A Dad for Christmas


We are thinking of Joseph, the husband of Mary and surrogate father of Jesus. He is a forgotten or overlooked person that played the most important role in the birth and early life of Jesus. What kind of a man would it take to care for a child that posed a threat to the establishment, in particularly to king Herod? And why do we hear so little about Joseph at Christmas?

The Jewish Christians, being more male oriented, respected Joseph more than Mary (Matthew 1-2). No one, in his right mind, at that time would have dared to walk in this man’s shoes. Pregnant virgins without husbands were not accepted in his society. By protecting Mary, he risked both their lives. His intentions to leave Mary quietly raised more questions and complicated their marital fidelity. How could Joseph or Mary explain that they were helpmates of the Holy Spirit? God needed a surrogate father and stopped Joseph in a dream from further complicating Mary’s divinely induced pregnancy. Through Joseph’s adoption, the Messiah would be linked to the house of David and through Mary to the redemptive priesthood. God regarded Joseph as the best potential father for raising Jesus, the Son of the Most High.

The Lord had his angel speak to Joseph in a dream, “Joseph son of David, do not be afraid to take Mary home as your wife, because what is conceived in her is from the Holy Spirit. She will give birth to a son, and you are to give him the name Jesus, because he will save his people from their sins” (Matthew 1:20-21). Joseph believed that the angel in his dream was a messenger of God and he accepted the responsibility to raise the Son of God. The fact that the writer of this Gospel linked the birth of Jesus with Isaiah 7: 14 suggest that Joseph may have been cognizant of the connection between the two. God had put him in charge over His own Son.

The second dream informed Joseph to flee to Egypt from Herod in order to save God’s Son (Matthew 2:13-15). The third dream instructed Joseph to return to Israel with his family. When he learned that Herod’s son was in charge over Judea, he settled in Nazareth, in Galilee (Matthew 2:19-23). Luke, in his Gospel, adds that Joseph took his bride to be (not yet married) to Bethlehem to register and pay taxes through the house and line of David (Luke 2:4-7). It was Joseph that took the child to be dedicated where it was named Jesus and it was Joseph that went annually to Jerusalem with his family where Jesus stayed behind and caused concern for his folks (Luke 2:21; 41-52). After the incident, the relationship between father and son appears to have been harmonious. We are told that Joseph was a just and gracious person. All his sons bore witness to his fatherly dignity when they too followed the Messiah.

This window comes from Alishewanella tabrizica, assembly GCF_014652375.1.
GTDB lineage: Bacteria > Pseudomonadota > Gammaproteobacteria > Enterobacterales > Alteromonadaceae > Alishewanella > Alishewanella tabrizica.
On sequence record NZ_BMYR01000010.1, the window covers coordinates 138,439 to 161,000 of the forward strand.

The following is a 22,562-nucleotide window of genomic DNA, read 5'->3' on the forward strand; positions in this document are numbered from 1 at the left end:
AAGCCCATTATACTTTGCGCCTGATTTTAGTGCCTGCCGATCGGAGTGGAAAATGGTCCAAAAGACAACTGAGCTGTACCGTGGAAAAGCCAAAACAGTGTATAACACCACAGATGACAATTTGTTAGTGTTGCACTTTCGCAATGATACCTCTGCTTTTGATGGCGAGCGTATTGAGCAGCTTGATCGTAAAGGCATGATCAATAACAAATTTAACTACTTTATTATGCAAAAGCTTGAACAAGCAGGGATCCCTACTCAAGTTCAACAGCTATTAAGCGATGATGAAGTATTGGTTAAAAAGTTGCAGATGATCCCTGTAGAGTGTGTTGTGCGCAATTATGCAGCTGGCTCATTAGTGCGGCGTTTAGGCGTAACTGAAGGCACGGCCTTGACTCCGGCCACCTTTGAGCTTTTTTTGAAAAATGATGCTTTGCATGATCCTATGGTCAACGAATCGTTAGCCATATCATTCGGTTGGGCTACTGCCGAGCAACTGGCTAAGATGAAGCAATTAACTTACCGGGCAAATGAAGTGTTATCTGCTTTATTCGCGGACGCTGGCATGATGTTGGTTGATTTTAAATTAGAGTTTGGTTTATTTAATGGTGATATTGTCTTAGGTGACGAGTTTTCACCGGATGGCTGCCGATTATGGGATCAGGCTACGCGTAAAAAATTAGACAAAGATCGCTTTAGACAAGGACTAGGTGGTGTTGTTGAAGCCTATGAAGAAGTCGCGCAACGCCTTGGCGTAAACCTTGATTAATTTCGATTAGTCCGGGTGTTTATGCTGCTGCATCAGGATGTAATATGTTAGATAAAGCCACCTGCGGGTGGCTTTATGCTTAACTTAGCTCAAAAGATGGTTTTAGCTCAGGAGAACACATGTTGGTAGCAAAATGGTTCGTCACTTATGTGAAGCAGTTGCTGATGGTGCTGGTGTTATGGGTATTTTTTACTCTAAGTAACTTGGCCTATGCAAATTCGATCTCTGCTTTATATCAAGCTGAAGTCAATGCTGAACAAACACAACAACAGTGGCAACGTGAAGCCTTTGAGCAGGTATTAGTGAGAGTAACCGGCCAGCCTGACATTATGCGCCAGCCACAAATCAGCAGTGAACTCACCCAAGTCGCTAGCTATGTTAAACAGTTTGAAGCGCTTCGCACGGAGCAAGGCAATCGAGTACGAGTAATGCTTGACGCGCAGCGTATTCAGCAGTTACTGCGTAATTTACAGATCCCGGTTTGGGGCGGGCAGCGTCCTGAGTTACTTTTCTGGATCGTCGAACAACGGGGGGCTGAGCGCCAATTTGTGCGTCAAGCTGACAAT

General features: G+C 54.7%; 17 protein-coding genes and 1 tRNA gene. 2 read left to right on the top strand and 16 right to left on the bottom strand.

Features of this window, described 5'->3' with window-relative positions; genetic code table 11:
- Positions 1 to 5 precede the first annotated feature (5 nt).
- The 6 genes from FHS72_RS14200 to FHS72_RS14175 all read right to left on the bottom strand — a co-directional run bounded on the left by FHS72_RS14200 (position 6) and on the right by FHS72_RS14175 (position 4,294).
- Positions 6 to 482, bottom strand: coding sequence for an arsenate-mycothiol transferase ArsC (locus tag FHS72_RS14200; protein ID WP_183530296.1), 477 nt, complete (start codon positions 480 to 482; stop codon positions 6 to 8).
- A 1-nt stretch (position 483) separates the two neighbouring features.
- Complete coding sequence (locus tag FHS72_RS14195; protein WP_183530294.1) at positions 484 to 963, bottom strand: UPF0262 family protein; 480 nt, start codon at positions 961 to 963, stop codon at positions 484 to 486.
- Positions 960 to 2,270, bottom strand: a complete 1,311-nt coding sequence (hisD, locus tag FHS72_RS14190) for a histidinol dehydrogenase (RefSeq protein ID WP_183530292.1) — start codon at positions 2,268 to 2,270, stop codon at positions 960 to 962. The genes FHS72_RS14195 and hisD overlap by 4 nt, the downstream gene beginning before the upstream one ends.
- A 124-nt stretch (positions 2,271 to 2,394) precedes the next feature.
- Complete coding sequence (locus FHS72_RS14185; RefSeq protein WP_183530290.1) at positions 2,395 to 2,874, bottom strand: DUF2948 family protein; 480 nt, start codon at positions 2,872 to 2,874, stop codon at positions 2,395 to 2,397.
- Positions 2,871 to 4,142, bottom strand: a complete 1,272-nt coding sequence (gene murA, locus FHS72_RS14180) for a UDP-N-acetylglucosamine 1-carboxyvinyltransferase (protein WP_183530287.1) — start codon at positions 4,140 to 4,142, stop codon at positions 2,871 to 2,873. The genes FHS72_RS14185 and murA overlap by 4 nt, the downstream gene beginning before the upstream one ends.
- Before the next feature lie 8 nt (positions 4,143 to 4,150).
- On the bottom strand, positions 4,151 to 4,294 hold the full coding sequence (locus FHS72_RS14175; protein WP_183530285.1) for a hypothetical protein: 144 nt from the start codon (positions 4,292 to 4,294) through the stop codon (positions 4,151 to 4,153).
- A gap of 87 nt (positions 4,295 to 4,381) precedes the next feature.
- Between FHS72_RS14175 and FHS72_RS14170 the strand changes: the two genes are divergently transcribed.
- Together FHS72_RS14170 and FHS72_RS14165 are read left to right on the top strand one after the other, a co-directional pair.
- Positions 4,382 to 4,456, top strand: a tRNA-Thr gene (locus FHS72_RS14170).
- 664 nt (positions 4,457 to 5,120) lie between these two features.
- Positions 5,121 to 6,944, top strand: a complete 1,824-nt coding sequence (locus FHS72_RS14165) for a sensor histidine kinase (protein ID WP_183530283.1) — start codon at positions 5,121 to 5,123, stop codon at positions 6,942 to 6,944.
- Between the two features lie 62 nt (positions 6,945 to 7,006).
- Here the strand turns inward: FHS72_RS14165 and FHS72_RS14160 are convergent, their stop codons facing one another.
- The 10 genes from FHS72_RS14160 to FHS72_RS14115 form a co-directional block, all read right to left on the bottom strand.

Joseph, for me is an example of what God expects of a father. I remember when my father in 1939 tried to take us to safety from the Red Army. I remember how our mother hid us for three weeks from being tortured and killed. Throughout this time, our parents did not abandon us. They believed, and so do my wife and I, that one can never stop being a parent. The Bible does not even have a law that makes parents. It is by fathering or adopting that we become parents. And it is by divine decree that we are held responsible for the upbringing of our children. Children are a gift from God to parents and not to a community or a state. Fathers are endowed with the seed and mothers with the ground that enables the seed to grow. That seed cannot ripen without our care. There is no replacement or substitute for parental care. We live in a time when the parents are in need of an education and not the children. Woe unto a nation that replaces parents with systems; and woe unto parents that neglect their children. I have seen this happen before and dread to see it again. If we want to heal our nation then start with the fathers; for, that is how God began with “His Only Begotten Son.”